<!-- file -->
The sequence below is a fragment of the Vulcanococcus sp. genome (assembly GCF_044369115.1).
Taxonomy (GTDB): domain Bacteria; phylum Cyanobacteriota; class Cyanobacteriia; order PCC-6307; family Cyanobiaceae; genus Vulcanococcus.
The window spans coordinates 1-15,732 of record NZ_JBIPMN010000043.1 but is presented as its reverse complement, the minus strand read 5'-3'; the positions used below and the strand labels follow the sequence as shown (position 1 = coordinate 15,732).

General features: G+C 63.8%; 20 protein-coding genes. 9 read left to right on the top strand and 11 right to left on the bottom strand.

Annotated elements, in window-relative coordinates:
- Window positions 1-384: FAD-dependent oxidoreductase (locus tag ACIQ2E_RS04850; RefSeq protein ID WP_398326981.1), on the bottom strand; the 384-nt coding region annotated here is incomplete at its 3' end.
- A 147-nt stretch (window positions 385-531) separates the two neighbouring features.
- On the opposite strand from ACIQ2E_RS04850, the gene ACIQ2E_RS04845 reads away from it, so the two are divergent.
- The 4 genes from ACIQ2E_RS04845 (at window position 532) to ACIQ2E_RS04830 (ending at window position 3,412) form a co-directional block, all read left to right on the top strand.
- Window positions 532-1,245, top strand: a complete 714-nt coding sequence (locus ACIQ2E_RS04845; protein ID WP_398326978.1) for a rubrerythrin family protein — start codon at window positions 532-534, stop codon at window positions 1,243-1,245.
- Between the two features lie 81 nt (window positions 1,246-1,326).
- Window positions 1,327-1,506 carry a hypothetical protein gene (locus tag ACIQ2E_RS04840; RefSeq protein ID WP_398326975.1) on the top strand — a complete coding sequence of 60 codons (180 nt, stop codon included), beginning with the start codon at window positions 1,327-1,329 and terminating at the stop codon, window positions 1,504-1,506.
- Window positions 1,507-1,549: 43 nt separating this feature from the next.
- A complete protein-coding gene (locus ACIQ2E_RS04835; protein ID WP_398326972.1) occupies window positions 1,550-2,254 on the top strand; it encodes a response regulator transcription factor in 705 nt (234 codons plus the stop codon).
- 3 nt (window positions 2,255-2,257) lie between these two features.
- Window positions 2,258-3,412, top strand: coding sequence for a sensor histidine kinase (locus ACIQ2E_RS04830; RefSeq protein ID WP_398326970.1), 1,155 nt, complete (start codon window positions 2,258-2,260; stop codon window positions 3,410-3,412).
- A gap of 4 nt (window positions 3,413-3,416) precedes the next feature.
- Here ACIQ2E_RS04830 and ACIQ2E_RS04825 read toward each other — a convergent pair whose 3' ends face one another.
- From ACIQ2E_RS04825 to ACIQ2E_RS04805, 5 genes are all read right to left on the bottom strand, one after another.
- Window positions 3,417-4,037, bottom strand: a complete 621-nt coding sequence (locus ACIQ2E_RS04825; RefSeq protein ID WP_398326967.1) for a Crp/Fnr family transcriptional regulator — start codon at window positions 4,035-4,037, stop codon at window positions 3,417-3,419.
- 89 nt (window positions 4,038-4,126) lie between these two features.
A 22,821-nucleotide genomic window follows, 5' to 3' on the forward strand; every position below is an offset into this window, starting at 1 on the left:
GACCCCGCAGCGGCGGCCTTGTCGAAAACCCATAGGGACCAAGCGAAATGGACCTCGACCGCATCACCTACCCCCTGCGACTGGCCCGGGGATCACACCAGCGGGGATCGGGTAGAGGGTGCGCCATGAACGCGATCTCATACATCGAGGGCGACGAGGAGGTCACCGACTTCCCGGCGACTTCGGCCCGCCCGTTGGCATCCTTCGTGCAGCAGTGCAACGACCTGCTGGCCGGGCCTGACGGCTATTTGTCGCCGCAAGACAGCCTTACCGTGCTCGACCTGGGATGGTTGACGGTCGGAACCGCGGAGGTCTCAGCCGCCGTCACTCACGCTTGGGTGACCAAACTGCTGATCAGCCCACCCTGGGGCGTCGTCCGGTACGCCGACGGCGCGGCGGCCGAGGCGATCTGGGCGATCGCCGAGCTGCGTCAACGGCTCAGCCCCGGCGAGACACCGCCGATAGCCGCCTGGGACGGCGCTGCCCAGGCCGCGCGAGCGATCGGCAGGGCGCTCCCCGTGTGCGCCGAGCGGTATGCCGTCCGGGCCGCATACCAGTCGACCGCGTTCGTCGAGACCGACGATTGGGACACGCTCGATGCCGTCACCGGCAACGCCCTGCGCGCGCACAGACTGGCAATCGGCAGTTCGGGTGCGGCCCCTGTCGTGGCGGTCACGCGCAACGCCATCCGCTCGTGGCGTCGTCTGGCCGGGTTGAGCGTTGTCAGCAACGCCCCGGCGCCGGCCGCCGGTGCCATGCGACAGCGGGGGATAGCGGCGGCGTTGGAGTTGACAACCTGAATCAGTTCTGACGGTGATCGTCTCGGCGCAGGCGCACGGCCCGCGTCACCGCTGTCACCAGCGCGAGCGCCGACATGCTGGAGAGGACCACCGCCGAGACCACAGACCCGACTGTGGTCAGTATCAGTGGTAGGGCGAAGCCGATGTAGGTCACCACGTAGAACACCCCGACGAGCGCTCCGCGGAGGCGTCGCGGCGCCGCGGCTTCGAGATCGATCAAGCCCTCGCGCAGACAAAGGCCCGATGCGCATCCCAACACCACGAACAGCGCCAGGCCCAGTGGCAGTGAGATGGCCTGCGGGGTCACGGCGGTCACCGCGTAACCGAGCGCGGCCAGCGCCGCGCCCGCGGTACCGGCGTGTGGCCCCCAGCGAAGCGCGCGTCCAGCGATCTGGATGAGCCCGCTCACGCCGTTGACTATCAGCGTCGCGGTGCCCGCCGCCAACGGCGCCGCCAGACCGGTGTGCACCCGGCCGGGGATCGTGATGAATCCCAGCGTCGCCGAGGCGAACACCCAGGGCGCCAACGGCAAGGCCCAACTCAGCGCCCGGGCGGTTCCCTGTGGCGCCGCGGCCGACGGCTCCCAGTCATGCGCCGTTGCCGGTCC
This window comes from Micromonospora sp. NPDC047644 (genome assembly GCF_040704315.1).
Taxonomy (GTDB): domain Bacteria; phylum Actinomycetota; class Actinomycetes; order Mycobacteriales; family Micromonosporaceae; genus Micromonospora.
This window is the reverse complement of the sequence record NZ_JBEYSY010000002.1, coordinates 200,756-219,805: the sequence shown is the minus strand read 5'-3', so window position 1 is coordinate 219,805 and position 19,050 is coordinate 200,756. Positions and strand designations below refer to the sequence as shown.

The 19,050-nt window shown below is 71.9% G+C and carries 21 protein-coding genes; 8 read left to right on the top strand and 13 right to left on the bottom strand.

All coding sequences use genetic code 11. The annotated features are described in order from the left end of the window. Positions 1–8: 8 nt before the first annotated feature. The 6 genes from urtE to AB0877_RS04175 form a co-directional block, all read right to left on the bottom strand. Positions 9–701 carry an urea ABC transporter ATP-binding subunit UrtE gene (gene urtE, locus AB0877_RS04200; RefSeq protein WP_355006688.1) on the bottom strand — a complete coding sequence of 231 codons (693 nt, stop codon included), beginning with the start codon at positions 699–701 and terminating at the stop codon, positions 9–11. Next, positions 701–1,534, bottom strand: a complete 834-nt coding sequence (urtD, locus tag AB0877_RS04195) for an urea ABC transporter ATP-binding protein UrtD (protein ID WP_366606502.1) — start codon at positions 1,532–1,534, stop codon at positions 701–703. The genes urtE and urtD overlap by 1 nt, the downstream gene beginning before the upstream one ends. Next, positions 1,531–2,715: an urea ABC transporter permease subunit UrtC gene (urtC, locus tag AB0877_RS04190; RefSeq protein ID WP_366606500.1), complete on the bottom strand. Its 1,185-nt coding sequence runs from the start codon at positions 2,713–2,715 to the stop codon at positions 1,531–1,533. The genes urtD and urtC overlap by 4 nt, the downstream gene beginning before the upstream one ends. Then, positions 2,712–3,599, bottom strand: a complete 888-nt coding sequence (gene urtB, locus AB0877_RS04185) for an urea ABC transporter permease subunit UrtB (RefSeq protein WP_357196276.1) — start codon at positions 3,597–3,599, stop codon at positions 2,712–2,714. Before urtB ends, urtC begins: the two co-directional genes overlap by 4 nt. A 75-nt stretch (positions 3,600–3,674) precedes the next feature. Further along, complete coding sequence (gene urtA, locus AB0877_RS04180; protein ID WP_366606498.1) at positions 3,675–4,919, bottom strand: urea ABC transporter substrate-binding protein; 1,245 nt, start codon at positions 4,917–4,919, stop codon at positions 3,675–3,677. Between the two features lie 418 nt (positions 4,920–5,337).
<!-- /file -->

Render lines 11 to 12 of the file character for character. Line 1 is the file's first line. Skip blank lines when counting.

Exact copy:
- Between the two features lie 81 nt (window positions 1,246-1,326).
- Window positions 1,327-1,506 carry a hypothetical protein gene (locus tag ACIQ2E_RS04840; RefSeq protein ID WP_398326975.1) on the top strand — a complete coding sequence of 60 codons (180 nt, stop codon included), beginning with the start codon at window positions 1,327-1,329 and terminating at the stop codon, window positions 1,504-1,506.